A Closer Look at the New York Statute of Limitations for Injury Claims

In New York, and essentially all states, you only have a limited amount of time to file a personal injury claim after being hurt by another party if you want to seek compensation or damages. This is known as a statute of limitations. Once a statute of limitations is reached or expires, any claim brought to court or a county clerk’s office is likely to be tossed out immediately, rendering them useless.

In New York, there are actually a myriad of different statutes of limitations, each one related to a different type of damages. From contract breaches to acts of slander, a statute of limitations creates a cut-off point. Perhaps most importantly, a general personal injury claim is subject to a 3-year statute of limitations from the date of the accident or incident.

Other important statutes of limitations to know are:

  • Medical malpractice: If a medical practitioner causes you harm through negligence or recklessness, you only have 2 years and 6 months to create a malpractice claim after your injury occurred. This statute can also start on the day you stopped receiving treatment from the physician that caused you harm.
  • Property damage: If you need to create an injury claim based on property damage, there is also a 3-year statute of limitations in place.
  • Serious crimes: When you are harmed due to the criminal actions of someone who is eventually convicted for those actions, there is generally no statute of limitations at all. This applies to most serious crimes, like rape, kidnapping, or the murder of a loved one. Misdemeanor crimes that cause harm will usually trigger only a 2-year statute of limitations.
  • Government claims: Most cases filed against the government for its negligence that caused damages are restricted to just 90 days to notify the government agency and 1 year to actually file the claim.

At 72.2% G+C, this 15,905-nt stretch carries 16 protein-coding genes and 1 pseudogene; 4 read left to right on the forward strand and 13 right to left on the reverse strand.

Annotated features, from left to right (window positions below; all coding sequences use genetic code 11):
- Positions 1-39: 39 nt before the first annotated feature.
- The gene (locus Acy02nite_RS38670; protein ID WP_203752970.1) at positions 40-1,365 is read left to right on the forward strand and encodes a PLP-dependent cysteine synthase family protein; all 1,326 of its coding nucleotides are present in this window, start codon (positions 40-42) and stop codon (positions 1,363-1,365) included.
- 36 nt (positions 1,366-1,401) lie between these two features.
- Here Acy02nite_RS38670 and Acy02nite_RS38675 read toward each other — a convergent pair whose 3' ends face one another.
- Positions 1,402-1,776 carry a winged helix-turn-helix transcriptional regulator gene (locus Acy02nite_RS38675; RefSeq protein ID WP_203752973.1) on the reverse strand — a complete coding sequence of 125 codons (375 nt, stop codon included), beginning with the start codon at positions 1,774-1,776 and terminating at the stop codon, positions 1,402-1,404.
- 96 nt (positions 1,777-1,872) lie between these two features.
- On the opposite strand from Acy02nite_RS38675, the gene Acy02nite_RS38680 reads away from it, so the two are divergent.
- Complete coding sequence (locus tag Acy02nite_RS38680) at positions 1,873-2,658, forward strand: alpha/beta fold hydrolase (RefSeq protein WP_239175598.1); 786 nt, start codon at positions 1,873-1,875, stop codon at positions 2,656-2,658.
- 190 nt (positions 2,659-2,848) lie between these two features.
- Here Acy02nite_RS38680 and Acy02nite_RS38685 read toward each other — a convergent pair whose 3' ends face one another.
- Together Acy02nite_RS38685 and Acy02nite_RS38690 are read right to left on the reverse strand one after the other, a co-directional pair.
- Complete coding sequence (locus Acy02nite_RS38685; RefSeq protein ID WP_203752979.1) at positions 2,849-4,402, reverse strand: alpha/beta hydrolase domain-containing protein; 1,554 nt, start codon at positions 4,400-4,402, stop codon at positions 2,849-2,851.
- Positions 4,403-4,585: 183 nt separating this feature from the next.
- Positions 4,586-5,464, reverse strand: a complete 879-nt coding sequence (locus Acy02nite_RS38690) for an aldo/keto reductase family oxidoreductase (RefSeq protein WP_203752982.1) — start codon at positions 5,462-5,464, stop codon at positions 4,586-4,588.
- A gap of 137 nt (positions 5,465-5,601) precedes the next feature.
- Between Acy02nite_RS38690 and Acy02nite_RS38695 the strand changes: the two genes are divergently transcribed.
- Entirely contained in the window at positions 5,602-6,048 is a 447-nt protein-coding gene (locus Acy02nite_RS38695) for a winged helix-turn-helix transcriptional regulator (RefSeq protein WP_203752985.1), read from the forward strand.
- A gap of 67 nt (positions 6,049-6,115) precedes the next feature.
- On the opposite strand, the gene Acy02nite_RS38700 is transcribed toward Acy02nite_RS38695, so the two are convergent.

Date of Recognition Specifics

Not all injuries and damages are noticeable at first. Some injuries can be so subtle, the victim or patient is not aware of the source of the harm until years and years later. This is especially common in medical malpractice incidents. A person who would not reasonably find his or her injury until after the 3-year statute of limitations may still have a chance to file a successful claim, mainly depending on a judge’s discretion.

For example: A man is prescribed pain medication to take every day for chronic joint pain in 2010. He follows the prescription closely but never actually returns to see his physician. In 2016, he suffers a liver failure and it is determined the medicine had played a significant role in it. Despite not being actively treated by his doctor and the prescription originating more than three years ago, he could still possibly have a chance to file a claim for compensation since his injury did not manifest or become noticeable until recently. If that is the case, he would have until 2019 to make his claim against the drug manufacturer or perhaps the doctor.

Do you have questions about personal injury statute of limitations in New York? Need to make claim of your own but aren’t sure if you can due to time that has elapsed? Contact Lurie, Ilchert, MacDonnell & Ryan LLP and our New York City personal injury lawyers for all the legal help and guidance you need. With more than 100+ years of collective legal experience, you can trust that we have the answers and the ability to represent you, if need be.

Categories: Personal Injury, FAQ